… gone off today for his makeover. He’s a teenager now of course, and I promised him a makeover for his bodywork as a treat, as the Controle Technique tester made a couple of remarks about it last time.
It’s not cheap – not at all – but buying a new vehicle is even less cheap. The garage where he goes every year says that he has plenty of life in him, the bodywork repairs will be guaranteed for five years, and I’ll be lucky, very lucky indeed if I get another five years out of my body with this illness. So there’s no point in doing anything else except getting him fixed.
So while you admire the waves from the latest storm smashing their way into the sea wall over at the Plat Gousset, let me tell you about my day today.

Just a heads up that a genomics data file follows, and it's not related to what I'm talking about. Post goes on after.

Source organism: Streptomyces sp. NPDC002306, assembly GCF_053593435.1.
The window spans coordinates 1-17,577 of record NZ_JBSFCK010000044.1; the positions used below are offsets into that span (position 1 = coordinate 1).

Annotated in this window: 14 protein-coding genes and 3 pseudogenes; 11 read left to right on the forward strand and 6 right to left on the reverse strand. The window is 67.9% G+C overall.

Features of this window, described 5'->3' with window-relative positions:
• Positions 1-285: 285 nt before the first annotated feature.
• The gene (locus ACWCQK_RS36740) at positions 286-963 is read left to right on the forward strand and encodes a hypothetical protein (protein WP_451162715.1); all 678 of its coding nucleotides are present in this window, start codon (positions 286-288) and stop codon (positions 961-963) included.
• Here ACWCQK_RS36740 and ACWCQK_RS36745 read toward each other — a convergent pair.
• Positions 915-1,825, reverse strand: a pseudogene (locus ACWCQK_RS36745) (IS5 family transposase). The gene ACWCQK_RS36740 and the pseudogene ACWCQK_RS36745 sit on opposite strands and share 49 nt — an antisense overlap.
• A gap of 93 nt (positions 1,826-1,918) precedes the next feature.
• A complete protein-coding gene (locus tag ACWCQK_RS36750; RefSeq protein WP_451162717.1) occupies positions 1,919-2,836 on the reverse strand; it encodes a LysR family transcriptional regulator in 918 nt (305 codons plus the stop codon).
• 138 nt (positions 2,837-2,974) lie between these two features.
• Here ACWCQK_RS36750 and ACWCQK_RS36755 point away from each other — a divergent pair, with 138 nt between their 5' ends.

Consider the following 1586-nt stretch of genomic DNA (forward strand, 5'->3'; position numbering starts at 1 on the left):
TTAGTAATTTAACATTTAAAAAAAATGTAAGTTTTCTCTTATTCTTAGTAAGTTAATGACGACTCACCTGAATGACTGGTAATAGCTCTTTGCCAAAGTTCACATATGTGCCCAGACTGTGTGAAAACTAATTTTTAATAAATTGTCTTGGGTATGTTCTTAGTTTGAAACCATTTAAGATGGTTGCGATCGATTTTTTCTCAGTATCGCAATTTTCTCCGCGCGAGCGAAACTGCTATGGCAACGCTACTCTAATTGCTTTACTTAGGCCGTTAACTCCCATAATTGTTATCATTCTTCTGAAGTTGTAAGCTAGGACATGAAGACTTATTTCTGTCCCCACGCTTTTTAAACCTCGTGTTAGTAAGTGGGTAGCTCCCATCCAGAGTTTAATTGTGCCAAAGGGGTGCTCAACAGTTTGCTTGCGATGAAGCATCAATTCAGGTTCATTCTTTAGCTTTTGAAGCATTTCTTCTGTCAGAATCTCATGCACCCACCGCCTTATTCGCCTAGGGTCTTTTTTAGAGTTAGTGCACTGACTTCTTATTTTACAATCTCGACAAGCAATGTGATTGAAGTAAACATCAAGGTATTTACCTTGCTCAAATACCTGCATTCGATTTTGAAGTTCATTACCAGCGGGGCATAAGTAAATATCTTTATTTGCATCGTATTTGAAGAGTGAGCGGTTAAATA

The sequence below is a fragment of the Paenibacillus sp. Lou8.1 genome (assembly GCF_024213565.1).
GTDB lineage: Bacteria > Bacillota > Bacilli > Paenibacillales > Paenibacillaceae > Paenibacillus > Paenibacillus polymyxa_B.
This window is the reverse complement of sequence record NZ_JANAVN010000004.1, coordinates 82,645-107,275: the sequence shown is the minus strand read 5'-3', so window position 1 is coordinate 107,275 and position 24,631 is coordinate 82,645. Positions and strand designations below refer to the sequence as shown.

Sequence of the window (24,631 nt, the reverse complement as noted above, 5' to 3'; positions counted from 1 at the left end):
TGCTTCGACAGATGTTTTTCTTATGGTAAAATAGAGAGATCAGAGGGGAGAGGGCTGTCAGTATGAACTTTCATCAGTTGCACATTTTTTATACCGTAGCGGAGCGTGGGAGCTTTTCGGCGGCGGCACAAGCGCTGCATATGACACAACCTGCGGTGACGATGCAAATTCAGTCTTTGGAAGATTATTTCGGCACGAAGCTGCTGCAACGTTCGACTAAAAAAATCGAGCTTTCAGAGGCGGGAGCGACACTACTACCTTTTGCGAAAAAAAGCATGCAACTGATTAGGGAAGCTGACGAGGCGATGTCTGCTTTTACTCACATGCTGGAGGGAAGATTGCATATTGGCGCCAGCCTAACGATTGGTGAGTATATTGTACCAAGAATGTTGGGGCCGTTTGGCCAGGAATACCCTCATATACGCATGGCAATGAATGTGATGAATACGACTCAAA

Rather – last night too because after I’d finished writing up my notes, and not feeling in the least bit tired I amended ANOTHER PAGE OF THE ARREARS to include the photos of the day and the voyages that I’d been on during the night.
And consequently, despite the lateness of the hour when I went to bed, no-one was more surprised than me (except you of course) to find that I was up and about – well, “sort-of-about” – when the third alarm went off. I shall have to do this more often.
Nothing on the dictaphone either, which was just as surprising. I must have had a really peaceful sleep last night for a change.
And so with no notes to write up, I had a go AT YET ANOTHER PAGE OF THE ARREARS. Well, sort-of, because there weren’t any photos taken that day and I didn’t go anywhere during the night either. So that ended up being something of a non-event.
Before I could take Caliburn off anywhere, I had to find the details of my rail journey at the weekend. Regular readers of this rubbish will recall that I always like to have my rail tickets in my hand long before the day of my journey.